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Mrs. Ben (Bendixsen)


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Wednesday, July 30, 2014

Mrs. Wishy-Washy

Mrs. Wishy-Washy
Written by Joy Cowley and Illustrated by Elizabeth Ann Fuller.
McGraw-Hill, 1980

"Oh, lovely mud, said the duck", 
"Oh look at you!.. In the tub"
"In went the Duck, wishy-washy, wishy-washy"

A great book for repetitive vocabulary, especially with our younger ones. Fill the sink with warm soapy water (or the bathtub) and re-enact the book with washable toys from around the house. If they're in the bathtub, you can read the book to them from a safe distance as they follow along with the toys. When it's time to do dishes, you can do an extender: "In goes the bowl, wishy-washy, wishy-washy", "In goes the spoon, wishy-washy, wishy-washy".

Tuesday, July 22, 2014

Crankenstein and Dealing with Emotions

Written by Samantha Berger and Illustrated by Dan Santat
Little, Brown Books for Young Readers, 2014

Crankenstein just feels cranky! Especially when nothing seems to be going his way. This is one loved by the students in our class. Humorous and relate-able, it catches their attention and brings up a great conversation about dealing with our feelings.

Other books for teaching emotional awareness (and maybe even better at it) include: 
The Way I Feel by Janan Cain
The Way I Feel Books by Albert Whitman
Today I Feel Silly: and other Moods that make my Day by Jaime Lee Curtis
When Sophie Gets Angry, Really Really Angry by Molly Bang
Here's a link to a few more http://www.babble.com/
I went to a conference in Seattle at the Talaris Learning institute on helping on children develop high EQs (Emotional Quotient), which effects them in every other area of development including language and cognitive (academics).  The higher you child's EQ, the higher quality of life they will have.

Although the habits of creating a healthier emotional environment may take some time to create, the steps are simple.

1.  Be Aware of Emotions
Recognize that they are natural, important and learn to read your child's.

2. Connect with Your Child
Try not to dismiss or ignore emotions but use them as a teaching time and a time to talk through them, catching them before the esculate

3. Listen to Your Child
Take your child's emotions seriously, not criticizing them for feeling them, empathize but showing you understand them.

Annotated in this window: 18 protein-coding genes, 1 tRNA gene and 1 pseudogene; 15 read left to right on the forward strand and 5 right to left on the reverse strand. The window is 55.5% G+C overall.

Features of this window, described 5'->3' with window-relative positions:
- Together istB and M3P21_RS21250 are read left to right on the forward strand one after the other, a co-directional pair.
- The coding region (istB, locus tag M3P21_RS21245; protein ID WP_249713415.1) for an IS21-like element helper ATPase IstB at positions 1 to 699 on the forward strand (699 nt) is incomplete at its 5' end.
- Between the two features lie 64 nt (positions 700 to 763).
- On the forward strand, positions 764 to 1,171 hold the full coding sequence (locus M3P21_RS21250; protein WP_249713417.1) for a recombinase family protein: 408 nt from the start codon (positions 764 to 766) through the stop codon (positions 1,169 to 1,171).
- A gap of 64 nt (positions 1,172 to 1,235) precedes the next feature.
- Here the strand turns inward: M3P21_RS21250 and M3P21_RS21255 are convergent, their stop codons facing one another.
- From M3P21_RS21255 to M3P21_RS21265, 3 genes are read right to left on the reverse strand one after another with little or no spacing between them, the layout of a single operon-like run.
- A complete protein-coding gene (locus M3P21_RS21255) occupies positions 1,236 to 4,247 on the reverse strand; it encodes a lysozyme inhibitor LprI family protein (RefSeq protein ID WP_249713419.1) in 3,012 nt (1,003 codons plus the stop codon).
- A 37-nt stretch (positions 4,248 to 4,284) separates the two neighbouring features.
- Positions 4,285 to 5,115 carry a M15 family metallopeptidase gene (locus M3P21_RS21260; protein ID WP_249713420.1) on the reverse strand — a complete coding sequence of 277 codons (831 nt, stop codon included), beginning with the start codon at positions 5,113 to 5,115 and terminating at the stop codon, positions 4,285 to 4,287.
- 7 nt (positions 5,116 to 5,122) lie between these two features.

4. Name Emotions
Name them when you feel them, when you recognize how they're feeling and naming all types, whether it's happy, sad, angry etc. Naming emotions soothes a child who is upset.

5. Find Good Solutions
It's okay for a child to be sad or angry but that doesn't mean they should 'get their way or that you can always make the problem go away. Find a solution.

For example, for a younger child:
You're sad. You want the slide but it's time to go. I'll hold you instead (if they like to be held).

For example, for an older child:
I see that you are sad. You want to keep playing but we need to go. It's okay to be upset but we still have to leave. What is something fun we can do when we get home?

Really, you're teaching them, it's okay to feel this way but you still can't get want you want/need. Sometimes it's because they can be sad about something but if you told them 'no', stick with it. Somethings can't be changed. 'Your sad that you left your toy on the plane but we can't get it back'.

For more information, visit: www.parentingcounts.org

Saturday, July 19, 2014

You Are a Lion

You Are a Lion
And Other Fun Yoga Poses
Written by Taeeun Yoo
Nancy Paulsen Books, 2012

A great place to be on a hot summers afternoon just might be in the shade under a great big oak tree or in your darkened, air-conditioned living room listening to classical music as you strive to calm down the kids. This might be a good book for actually making that happen. Full of animal yoga poses, this book is both healthy for the body and fun. Did you know that Yoga is beneficial for kids? First, it teaches them healthy breathing patterns and secondly, it teaches them body awareness (if you're familiar with sensory processing in children, you'll know this calms them down as well. Hooray!) For a easy-to-read handout on this, try this link (click here)

Activity: Read through the book together (yes darken those drapes and turn on that music). Have fun posing like the different animals in the book and practice breathing, counting 1-10. Have them do the counting with you. Then let them decide different animals you can pose like. Have fun either relaxing in the few minutes of peace you might have or giggling as you try and mimic each other and the animals in the book. 

Wednesday, July 9, 2014

I Ain't Gonna Paint

I Ain't Gonna Paint No More
Written by Karen Beaumont and Illustrated by David Catrow
HMH Books for Young Readers, 2005

A fun about rhyming (great for phonemic awareness that contributes to early reading), colors, creativity and body parts!. The grammar may not be the best model for our kiddos but the rest of the book makes up for it, making a fun, engaging and delightful book.

You can read the book while your child follows along painting in the bathtub. Here are some bathtub friendly paint recipes. They call for food coloring, but to insure 'washability' if you have washable paints, I would encourage you to substitute them in for the food coloring.

Bathtub Paint Recipe 1:
1/2 Cup of Cornstarch
1/2 Cup of Water
1 Cup of Dish or Hand Soap
Dye/food coloring

Bathtub Paint Recipe 2:
Can of shaving cream
Food coloring
Muffin Tin to mix them in

Bathtub Paint Recipe 3:
1 tbl cornstarch
4-6 pumps of baby shampoo
2-3 drops food coloring
1-2 tsp water